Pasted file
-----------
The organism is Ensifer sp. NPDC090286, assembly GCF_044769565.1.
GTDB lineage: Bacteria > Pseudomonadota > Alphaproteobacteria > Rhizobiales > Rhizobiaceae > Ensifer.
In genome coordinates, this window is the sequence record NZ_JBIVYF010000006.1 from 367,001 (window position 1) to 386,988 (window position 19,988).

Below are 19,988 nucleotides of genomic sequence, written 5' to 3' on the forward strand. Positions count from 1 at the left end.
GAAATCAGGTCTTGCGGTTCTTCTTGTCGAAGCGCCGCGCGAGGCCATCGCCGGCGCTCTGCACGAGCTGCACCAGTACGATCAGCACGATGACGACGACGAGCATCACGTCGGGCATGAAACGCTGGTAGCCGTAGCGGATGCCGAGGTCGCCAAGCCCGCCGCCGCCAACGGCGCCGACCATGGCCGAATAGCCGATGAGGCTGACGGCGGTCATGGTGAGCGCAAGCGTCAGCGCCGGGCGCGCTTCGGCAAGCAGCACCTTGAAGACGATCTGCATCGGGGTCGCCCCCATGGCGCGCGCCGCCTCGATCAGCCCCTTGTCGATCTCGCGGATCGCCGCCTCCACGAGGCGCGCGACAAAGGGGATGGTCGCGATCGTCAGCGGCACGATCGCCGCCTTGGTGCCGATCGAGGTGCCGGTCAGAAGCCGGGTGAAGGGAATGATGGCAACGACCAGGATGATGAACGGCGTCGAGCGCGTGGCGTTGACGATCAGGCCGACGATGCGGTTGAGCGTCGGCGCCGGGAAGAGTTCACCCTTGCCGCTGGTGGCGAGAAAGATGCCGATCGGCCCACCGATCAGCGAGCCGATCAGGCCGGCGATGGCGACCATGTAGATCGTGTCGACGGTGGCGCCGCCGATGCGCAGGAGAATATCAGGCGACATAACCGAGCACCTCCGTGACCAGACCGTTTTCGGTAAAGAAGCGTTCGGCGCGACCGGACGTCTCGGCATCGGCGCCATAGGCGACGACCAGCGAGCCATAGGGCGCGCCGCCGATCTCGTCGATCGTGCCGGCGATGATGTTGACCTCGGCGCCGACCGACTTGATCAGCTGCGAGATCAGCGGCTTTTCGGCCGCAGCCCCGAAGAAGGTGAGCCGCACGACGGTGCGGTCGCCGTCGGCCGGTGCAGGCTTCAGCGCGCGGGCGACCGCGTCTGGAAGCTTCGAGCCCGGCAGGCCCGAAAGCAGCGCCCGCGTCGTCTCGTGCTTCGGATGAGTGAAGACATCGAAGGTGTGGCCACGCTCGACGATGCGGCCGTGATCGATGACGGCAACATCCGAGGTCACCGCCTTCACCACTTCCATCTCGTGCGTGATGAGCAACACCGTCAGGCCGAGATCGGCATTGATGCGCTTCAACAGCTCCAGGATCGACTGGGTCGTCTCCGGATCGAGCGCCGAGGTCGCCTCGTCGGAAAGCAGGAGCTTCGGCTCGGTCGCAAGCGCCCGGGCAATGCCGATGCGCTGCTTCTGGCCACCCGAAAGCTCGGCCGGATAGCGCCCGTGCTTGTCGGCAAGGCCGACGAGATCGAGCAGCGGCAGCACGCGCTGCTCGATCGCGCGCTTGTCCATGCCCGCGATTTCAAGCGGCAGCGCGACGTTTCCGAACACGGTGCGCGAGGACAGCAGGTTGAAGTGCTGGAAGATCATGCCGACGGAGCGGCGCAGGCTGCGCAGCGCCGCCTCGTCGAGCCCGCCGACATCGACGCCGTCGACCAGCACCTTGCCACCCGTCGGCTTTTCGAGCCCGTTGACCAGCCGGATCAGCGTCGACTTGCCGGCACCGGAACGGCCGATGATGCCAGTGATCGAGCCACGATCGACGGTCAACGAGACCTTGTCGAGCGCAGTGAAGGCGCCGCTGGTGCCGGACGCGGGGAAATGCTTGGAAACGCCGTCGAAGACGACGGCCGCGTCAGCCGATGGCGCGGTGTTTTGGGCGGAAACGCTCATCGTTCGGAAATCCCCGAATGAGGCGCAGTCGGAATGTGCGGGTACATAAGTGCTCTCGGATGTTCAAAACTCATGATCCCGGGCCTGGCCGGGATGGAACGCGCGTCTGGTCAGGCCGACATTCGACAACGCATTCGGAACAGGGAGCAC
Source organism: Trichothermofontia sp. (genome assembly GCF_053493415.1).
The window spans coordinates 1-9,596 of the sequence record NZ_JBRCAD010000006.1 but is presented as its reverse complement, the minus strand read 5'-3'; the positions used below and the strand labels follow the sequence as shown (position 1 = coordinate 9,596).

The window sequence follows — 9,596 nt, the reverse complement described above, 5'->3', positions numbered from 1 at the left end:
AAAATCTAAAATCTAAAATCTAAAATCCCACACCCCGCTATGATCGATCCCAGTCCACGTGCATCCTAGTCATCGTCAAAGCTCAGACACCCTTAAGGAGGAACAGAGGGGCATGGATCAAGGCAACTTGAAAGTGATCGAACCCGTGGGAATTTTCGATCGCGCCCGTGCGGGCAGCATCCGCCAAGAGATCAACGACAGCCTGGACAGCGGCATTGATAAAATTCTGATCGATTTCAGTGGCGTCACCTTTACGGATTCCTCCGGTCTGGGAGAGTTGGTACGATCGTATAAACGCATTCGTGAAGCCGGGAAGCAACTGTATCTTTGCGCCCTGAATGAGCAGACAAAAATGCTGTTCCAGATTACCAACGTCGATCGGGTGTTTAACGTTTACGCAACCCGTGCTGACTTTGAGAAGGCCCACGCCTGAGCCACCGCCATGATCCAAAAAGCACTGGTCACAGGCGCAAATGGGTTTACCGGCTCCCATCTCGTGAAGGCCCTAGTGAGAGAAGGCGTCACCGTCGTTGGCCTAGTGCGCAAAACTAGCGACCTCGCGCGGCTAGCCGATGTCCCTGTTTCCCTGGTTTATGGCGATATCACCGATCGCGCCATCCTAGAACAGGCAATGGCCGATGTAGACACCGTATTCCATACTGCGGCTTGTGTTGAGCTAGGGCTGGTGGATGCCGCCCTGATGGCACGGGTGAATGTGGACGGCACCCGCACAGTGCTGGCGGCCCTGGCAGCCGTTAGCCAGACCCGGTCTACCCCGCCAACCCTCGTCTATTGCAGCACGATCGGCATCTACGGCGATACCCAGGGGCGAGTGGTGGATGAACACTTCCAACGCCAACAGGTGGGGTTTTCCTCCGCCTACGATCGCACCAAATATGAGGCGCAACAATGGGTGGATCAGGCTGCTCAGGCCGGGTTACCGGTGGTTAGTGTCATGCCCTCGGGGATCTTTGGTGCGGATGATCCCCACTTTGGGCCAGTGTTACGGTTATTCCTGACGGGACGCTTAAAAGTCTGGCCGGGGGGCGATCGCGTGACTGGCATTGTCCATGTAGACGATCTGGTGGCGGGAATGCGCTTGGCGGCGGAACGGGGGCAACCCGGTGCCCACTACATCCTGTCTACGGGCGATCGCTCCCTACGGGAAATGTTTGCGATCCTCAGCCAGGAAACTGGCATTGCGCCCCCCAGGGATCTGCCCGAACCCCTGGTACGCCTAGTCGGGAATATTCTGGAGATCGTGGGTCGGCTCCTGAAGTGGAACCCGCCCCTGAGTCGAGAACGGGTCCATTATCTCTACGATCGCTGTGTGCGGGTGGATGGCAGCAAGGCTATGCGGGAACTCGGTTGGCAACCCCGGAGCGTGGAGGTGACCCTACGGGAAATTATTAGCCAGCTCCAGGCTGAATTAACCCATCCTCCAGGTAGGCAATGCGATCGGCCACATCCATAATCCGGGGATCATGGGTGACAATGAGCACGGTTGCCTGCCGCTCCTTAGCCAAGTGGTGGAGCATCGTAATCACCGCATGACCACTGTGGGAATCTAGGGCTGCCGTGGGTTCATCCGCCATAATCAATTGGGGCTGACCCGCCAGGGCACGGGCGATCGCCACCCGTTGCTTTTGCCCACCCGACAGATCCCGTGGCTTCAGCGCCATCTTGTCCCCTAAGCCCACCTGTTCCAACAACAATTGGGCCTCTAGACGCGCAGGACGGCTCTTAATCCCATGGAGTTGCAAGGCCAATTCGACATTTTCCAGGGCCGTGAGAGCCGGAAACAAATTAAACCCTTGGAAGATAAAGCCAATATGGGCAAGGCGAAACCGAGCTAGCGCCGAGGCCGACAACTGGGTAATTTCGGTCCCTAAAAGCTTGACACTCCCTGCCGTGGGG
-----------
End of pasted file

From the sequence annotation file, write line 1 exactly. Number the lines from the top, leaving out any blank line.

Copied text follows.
The organism is Ensifer sp. NPDC090286, assembly GCF_044769565.1.